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Clinical Ethics

Theory and Practice

  • Barry Hoffmaster
  • Benjamin Freedman
  • Gwen Fraser

Table of contents

  1. Front Matter
    Pages i-xii
  2. Gwen Fraser
    Pages 1-5
  3. Robert M. Veatch
    Pages 7-25
  4. Arthur L. Caplan
    Pages 59-87
  5. Françoise Baylis
    Pages 89-99
  6. Ruth Macklin
    Pages 101-124
  7. Benjamin Freedman
    Pages 125-139
  8. K. Danner Clouser
    Pages 161-181
  9. Howard Brody
    Pages 183-200
  10. Barry Hoffmaster
    Pages 201-230
  11. Back Matter
    Pages 231-237

About this book

Introduction

There is the world of ideas and the world of practice; the French are often for sup­ pressing the one and the English the other; but neither is to be suppressed. -Matthew Arnold The Function of Criticism at the Present Time From its inception, bioethics has confronted the need to reconcile theory and practice. At first the confrontation was purely intellectual, as writers on ethical theory (within phi­ losophy, theology, or other humanistic disciplines) turned their attention to topics from the world of medical practice. Recently the confrontation has grown more intense. The ap­ pointment of clinical ethicists in hospitals and other health­ care settings is an accelerating trend in North America. Concomitantly, those institutions involved in training peo­ ple in clinical ethics have added organized exposure to the world of practice , in the form of placement requirements, to the normal academic course load. In common with other dis­ ciplines, bioethics has begun to see clinical training as a con­ dition of didactic theory and apprenticeship.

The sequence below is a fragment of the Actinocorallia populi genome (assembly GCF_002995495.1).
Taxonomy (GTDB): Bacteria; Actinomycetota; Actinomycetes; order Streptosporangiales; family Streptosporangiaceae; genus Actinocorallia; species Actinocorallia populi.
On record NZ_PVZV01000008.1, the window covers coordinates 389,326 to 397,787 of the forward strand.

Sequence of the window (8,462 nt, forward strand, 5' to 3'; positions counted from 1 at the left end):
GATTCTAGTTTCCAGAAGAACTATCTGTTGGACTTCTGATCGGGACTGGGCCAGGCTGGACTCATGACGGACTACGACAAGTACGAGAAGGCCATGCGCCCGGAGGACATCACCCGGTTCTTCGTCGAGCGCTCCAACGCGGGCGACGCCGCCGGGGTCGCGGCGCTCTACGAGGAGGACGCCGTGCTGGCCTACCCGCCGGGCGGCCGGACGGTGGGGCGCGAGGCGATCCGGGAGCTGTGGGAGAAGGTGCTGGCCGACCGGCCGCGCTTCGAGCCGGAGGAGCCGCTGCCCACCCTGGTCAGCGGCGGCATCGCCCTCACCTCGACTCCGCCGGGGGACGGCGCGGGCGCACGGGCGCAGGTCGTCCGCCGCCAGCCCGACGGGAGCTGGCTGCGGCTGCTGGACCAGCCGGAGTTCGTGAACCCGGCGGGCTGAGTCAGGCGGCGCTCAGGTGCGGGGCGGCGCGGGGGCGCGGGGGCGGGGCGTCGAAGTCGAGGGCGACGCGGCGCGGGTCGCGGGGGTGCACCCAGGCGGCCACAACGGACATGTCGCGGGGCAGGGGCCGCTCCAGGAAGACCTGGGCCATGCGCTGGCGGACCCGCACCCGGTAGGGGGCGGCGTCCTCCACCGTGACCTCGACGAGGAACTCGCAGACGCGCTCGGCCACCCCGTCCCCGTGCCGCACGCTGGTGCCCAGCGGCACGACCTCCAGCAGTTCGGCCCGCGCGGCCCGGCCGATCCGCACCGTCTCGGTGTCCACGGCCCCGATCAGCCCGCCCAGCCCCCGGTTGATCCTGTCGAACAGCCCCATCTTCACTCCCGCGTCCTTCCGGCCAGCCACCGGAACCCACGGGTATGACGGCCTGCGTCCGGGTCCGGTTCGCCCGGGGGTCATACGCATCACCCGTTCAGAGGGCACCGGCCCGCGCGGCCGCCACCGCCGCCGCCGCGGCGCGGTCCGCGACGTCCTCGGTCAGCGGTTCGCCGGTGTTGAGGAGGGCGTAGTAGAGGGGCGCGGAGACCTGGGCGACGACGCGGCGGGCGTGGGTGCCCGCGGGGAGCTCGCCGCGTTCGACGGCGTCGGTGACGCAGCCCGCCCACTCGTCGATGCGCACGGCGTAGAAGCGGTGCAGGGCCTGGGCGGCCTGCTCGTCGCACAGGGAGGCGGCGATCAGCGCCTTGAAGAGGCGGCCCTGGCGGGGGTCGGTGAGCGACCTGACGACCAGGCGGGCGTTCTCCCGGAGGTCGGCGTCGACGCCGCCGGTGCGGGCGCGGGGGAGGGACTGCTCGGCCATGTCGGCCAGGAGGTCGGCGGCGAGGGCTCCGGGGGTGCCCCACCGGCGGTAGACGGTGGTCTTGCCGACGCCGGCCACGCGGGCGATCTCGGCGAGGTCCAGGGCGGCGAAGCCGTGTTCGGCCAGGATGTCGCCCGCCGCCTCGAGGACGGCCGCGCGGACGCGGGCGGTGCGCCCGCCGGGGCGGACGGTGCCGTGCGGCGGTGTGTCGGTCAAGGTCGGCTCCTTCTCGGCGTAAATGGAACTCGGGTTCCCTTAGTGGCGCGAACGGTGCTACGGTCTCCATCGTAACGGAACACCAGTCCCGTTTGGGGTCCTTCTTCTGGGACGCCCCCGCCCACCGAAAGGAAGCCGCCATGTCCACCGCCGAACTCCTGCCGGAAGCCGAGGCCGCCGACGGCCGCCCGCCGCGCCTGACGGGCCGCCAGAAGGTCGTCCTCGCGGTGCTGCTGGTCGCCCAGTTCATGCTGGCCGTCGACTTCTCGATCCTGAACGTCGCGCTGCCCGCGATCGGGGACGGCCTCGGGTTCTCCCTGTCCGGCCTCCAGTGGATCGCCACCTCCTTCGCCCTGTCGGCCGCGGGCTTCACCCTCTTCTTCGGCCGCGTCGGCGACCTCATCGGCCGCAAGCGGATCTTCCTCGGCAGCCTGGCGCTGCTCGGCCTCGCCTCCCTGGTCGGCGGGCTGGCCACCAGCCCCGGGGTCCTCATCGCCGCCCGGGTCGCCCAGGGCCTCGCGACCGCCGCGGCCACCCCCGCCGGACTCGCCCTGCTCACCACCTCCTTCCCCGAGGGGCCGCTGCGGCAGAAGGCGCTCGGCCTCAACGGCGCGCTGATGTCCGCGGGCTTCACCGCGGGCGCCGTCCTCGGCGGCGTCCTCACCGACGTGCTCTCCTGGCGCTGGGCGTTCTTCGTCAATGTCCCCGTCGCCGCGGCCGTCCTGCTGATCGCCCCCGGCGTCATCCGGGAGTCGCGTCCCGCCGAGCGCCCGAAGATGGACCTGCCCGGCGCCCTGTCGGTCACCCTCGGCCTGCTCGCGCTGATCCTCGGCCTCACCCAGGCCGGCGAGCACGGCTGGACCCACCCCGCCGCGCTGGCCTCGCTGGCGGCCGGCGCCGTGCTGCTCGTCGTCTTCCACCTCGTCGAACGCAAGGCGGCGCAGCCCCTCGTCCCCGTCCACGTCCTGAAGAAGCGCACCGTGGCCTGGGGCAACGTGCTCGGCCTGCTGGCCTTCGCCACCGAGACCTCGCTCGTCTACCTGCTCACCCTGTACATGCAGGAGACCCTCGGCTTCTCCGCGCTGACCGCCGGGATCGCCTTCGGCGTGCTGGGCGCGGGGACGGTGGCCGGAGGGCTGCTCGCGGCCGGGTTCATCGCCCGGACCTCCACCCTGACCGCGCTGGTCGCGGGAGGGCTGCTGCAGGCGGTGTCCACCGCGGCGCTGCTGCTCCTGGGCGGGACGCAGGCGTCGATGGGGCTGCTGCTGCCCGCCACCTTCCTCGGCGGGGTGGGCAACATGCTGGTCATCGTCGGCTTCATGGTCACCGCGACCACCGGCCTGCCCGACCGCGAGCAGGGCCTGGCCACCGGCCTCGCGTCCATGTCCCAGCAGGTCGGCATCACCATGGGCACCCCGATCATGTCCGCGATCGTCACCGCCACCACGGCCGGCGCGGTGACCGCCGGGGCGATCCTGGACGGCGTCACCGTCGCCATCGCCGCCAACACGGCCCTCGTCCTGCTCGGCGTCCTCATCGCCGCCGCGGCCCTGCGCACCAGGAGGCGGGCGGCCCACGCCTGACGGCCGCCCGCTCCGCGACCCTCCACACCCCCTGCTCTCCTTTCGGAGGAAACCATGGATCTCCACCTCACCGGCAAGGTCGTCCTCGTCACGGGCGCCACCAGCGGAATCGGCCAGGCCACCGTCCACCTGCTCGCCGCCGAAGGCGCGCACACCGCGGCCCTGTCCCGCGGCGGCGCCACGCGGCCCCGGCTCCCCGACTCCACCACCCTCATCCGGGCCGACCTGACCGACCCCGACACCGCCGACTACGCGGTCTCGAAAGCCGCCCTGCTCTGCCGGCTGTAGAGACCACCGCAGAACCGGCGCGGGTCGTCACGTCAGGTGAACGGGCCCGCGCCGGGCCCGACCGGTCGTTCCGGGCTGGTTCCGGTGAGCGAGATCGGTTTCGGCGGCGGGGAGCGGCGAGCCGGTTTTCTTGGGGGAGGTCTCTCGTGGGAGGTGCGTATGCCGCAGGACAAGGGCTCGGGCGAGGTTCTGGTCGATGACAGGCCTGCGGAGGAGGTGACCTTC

Keywords

applied ethics bioethics clinical ethics ethics health morality

Editors and affiliations

  • Barry Hoffmaster
    • 1
  • Benjamin Freedman
    • 2
  • Gwen Fraser
    • 1
  1. 1.University of Western OntarioLondonCanada
  2. 2.McGill UniversityMontrealCanada

Bibliographic information